It has also asked both sides to refrain from public, or private, commentary whilst the mediation process takes place.

Notwithstanding the clear request in the last sentence above, Christ Church promptly issued this Statement about mediation:

25 June 2020
The ongoing dispute between Christ Church and the Dean has undoubtedly gone on for far too long. Its impact on Christ Church’s daily life, its staff, students, teaching and research, all risk being affected without the prospect of a resolution. We were therefore delighted to learn at our meeting with the Charity Commission today that it has now agreed to intervene. For some time, we have sought to address the impasse through independent mediation, but that process was unfortunately put on hold earlier this year. We hope that the Dean responds quickly and positively to the Commission’s announcement and we look forward to attending the mediation it is facilitating as soon as possible.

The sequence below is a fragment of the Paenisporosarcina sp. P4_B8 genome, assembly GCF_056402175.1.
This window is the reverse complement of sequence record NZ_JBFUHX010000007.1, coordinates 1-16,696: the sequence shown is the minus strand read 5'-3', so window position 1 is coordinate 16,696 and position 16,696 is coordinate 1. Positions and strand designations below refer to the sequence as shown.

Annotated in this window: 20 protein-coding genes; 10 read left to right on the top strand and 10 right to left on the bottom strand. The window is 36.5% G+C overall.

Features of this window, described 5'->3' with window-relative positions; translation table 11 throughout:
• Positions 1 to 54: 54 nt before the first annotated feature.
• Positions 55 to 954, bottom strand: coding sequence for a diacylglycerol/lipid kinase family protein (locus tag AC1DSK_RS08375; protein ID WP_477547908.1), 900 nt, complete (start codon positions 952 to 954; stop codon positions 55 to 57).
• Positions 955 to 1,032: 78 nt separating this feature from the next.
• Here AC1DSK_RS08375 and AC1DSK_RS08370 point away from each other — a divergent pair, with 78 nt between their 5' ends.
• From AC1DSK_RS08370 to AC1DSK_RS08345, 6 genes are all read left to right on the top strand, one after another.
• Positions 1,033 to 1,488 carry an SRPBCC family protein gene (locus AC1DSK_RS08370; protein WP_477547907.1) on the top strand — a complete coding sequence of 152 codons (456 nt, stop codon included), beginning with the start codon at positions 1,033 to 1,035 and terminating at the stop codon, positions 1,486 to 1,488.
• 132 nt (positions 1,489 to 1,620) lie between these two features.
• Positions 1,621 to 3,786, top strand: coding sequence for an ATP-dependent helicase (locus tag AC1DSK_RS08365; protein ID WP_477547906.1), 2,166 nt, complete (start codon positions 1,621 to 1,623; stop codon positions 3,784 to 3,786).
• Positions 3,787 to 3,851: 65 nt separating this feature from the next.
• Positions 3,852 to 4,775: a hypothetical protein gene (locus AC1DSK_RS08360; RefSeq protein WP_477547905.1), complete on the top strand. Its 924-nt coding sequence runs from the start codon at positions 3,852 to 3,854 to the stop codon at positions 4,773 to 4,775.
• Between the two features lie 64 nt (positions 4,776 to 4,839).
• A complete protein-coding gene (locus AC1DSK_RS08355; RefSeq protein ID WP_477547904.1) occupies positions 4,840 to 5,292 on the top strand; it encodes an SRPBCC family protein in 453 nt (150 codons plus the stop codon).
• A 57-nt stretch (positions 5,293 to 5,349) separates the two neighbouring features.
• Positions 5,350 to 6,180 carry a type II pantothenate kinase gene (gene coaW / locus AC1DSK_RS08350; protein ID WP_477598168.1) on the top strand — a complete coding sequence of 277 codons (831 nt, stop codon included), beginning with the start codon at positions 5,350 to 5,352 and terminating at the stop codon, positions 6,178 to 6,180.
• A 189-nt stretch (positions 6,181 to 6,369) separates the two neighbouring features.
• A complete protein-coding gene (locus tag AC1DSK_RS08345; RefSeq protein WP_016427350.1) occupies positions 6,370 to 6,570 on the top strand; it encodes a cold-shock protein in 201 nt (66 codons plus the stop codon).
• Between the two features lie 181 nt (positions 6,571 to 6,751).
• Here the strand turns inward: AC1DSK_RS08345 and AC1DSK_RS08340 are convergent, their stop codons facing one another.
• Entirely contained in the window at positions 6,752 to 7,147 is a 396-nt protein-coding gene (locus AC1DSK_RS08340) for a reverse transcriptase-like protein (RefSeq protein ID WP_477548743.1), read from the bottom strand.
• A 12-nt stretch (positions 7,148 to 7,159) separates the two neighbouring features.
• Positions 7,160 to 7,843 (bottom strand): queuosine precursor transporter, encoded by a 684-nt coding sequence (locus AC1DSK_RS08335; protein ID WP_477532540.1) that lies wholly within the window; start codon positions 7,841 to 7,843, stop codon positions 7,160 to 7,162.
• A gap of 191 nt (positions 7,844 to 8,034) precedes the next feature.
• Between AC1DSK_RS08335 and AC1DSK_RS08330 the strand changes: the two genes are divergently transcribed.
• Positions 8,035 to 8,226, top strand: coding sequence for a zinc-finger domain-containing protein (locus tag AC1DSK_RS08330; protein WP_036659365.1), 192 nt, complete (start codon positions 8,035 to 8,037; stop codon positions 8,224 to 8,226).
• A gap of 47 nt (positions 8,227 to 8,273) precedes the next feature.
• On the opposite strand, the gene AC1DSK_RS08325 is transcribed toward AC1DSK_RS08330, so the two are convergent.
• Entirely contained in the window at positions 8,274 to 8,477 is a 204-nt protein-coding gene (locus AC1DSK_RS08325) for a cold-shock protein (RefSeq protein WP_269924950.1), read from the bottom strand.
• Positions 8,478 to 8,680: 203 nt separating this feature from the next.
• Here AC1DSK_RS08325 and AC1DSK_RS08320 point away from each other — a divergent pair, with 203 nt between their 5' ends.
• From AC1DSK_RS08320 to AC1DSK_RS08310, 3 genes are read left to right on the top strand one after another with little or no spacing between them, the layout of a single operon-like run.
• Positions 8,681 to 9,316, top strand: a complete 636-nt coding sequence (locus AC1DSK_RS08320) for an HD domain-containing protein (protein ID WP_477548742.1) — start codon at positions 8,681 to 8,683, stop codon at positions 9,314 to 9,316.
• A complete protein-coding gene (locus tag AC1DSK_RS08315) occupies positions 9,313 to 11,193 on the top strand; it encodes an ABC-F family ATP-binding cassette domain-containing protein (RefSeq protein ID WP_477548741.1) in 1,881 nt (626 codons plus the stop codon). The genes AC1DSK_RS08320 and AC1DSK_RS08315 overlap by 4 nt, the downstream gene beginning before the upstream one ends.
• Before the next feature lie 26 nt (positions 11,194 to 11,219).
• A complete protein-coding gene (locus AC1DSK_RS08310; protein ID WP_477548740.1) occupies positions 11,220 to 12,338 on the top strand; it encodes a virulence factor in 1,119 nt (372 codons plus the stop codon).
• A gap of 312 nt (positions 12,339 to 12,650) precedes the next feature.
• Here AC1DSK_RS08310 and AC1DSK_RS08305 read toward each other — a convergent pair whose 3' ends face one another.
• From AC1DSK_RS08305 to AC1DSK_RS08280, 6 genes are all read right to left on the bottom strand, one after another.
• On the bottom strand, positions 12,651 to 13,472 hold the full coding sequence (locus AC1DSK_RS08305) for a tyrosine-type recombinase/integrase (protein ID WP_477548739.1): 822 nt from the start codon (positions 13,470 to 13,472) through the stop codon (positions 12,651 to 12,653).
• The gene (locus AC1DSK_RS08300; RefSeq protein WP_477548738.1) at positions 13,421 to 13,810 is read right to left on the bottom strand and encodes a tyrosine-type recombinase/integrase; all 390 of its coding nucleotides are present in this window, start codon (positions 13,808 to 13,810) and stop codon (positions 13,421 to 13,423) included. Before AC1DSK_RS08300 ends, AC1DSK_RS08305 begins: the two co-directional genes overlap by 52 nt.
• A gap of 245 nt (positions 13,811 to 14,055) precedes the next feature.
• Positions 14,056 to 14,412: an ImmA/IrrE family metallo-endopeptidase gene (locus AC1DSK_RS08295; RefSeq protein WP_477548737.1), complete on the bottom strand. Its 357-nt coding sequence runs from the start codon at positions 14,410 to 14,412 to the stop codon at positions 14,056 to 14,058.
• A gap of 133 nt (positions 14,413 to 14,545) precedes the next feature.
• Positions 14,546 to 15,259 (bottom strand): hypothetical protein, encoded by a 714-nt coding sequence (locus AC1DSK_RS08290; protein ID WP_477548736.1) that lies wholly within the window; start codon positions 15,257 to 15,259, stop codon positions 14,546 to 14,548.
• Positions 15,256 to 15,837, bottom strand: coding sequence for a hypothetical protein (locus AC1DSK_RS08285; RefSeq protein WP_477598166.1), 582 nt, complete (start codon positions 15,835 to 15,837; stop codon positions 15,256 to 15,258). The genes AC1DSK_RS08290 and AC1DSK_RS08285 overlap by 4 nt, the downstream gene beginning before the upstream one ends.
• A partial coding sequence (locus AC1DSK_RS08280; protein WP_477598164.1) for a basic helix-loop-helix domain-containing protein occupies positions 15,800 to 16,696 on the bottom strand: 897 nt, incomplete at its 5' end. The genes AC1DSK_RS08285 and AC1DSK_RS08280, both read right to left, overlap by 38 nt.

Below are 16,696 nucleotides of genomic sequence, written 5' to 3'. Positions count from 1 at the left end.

In other shenanigans, the Regius Professor of Hebrew has been convicted in France (where he lives) of sex offences, see this in the Guardian Oxford professor sentenced to jail in France over child abuse images and also this in the student newspaper Christ Church professor sentenced to jail over child abuse images.

Christ Church has published a statement on its website, now changed from the version published on 22 June.
It appears from this that the French authorities had made no contact with anyone in Oxford prior to the court’s decision.  However, it has today been admitted by the college that Professor Joosten was one of the 41 signatories of the letter to the Charity Commission which the Church Times described as accusing Dr Percy of “sacrificing the best interests of Christ Church to his own”.